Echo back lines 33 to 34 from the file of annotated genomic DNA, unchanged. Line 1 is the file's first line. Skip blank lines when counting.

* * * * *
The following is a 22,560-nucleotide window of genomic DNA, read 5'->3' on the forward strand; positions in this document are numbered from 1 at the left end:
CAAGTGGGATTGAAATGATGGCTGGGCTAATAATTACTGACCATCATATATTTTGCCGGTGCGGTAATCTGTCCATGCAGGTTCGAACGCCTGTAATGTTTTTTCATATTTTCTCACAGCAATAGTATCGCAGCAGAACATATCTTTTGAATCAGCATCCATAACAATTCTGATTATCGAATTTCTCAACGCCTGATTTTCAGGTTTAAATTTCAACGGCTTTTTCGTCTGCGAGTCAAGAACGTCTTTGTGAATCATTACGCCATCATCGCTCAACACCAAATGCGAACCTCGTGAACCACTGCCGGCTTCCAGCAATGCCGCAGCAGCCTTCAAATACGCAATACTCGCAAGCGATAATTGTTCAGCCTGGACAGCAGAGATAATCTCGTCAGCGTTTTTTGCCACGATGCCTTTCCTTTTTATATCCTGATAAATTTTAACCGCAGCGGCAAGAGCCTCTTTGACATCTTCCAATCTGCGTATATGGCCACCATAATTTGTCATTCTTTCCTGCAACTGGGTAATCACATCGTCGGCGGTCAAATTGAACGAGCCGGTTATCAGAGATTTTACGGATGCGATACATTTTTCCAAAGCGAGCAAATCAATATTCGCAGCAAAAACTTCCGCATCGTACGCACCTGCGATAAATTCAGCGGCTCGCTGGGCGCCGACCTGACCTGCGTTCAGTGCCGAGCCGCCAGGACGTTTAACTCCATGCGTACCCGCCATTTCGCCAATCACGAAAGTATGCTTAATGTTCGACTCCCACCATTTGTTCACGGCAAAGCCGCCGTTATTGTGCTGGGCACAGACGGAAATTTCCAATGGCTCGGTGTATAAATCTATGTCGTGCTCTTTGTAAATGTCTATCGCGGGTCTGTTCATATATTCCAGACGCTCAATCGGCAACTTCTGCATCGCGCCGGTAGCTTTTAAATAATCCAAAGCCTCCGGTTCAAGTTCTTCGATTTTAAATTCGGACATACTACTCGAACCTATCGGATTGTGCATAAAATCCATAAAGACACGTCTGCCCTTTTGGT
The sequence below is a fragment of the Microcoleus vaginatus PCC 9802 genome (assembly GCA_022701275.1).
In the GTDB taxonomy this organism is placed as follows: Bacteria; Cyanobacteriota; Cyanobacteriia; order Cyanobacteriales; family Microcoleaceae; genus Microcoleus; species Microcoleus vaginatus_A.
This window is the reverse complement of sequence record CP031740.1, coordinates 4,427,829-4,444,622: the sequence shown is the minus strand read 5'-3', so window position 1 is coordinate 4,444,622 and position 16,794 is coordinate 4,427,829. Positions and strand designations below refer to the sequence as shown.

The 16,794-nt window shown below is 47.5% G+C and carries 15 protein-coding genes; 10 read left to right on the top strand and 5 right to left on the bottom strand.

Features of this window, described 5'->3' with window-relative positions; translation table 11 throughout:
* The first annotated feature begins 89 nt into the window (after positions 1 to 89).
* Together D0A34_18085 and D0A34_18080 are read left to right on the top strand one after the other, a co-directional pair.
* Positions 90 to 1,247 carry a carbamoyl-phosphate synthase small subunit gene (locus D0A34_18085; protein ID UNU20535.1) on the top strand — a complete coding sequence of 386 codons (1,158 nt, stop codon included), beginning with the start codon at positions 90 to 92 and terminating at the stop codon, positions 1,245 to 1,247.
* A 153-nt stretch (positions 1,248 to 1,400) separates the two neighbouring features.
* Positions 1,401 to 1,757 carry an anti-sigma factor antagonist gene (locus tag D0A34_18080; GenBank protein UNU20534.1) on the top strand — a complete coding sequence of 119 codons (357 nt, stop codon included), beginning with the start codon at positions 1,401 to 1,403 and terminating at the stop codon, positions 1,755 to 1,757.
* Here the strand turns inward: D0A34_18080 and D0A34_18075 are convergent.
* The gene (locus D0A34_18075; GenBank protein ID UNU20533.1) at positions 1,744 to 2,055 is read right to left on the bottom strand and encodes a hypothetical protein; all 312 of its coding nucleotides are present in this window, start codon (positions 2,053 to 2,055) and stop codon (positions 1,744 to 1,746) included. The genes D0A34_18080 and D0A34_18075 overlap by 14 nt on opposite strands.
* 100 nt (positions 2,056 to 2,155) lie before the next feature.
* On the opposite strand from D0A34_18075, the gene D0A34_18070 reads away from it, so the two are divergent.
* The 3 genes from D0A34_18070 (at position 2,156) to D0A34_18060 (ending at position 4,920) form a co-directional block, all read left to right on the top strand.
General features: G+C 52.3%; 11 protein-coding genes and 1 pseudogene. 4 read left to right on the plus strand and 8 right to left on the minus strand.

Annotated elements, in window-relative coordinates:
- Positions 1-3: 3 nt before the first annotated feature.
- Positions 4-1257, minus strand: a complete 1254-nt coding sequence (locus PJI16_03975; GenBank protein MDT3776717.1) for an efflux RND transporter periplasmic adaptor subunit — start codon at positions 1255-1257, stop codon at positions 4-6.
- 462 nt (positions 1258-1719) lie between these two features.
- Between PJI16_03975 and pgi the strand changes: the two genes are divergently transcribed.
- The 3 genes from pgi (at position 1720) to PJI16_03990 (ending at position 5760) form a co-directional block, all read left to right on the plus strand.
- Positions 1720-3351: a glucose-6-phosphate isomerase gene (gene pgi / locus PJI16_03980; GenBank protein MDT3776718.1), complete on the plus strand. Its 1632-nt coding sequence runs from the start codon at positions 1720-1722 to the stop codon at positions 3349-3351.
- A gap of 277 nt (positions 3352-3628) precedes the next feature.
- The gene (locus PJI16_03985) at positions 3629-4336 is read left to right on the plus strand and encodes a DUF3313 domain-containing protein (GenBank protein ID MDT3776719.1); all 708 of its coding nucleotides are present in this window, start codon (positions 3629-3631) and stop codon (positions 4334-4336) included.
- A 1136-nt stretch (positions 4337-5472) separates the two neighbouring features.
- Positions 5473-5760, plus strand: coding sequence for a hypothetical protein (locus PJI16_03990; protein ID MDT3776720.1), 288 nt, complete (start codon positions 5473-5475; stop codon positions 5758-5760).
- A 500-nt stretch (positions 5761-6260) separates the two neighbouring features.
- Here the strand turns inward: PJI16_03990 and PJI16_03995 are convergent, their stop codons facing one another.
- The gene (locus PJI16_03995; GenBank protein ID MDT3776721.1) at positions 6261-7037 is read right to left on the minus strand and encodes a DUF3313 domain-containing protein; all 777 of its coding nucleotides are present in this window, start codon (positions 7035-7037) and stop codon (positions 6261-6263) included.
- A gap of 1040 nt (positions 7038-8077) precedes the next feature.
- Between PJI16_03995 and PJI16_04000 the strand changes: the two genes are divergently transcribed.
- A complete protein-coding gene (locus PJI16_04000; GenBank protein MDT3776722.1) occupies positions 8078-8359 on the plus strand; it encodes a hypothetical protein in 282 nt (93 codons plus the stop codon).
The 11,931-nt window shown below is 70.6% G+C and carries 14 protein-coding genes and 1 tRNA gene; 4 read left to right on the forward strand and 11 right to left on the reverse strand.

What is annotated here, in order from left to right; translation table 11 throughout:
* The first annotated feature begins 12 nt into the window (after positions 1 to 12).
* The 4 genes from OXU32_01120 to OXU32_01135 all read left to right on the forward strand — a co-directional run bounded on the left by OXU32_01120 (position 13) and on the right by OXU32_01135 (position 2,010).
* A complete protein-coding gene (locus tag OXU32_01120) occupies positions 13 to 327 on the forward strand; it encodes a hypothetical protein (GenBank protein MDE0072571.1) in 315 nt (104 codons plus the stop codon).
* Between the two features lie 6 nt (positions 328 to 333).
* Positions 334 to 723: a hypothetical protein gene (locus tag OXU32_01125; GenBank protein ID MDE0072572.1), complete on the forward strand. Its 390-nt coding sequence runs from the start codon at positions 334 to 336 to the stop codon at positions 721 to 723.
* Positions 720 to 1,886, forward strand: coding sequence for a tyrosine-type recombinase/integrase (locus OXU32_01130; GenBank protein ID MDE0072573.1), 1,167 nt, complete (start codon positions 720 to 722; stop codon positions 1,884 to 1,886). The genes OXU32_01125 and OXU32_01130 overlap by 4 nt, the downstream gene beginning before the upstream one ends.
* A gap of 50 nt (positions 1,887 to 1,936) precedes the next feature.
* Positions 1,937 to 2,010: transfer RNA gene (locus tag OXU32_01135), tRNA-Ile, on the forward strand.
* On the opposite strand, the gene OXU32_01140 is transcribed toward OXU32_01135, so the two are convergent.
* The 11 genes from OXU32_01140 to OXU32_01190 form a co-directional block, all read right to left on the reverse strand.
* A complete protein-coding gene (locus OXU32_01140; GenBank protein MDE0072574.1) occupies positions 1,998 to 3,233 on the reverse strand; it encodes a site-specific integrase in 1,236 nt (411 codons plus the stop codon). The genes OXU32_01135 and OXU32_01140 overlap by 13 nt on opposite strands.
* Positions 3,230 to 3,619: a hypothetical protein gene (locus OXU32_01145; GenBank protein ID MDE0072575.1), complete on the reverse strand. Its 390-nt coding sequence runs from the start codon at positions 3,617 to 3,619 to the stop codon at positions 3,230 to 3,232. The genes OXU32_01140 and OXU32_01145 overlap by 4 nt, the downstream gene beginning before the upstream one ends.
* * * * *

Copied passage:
- A gap of 1040 nt (positions 7038-8077) precedes the next feature.
- Between PJI16_03995 and PJI16_04000 the strand changes: the two genes are divergently transcribed.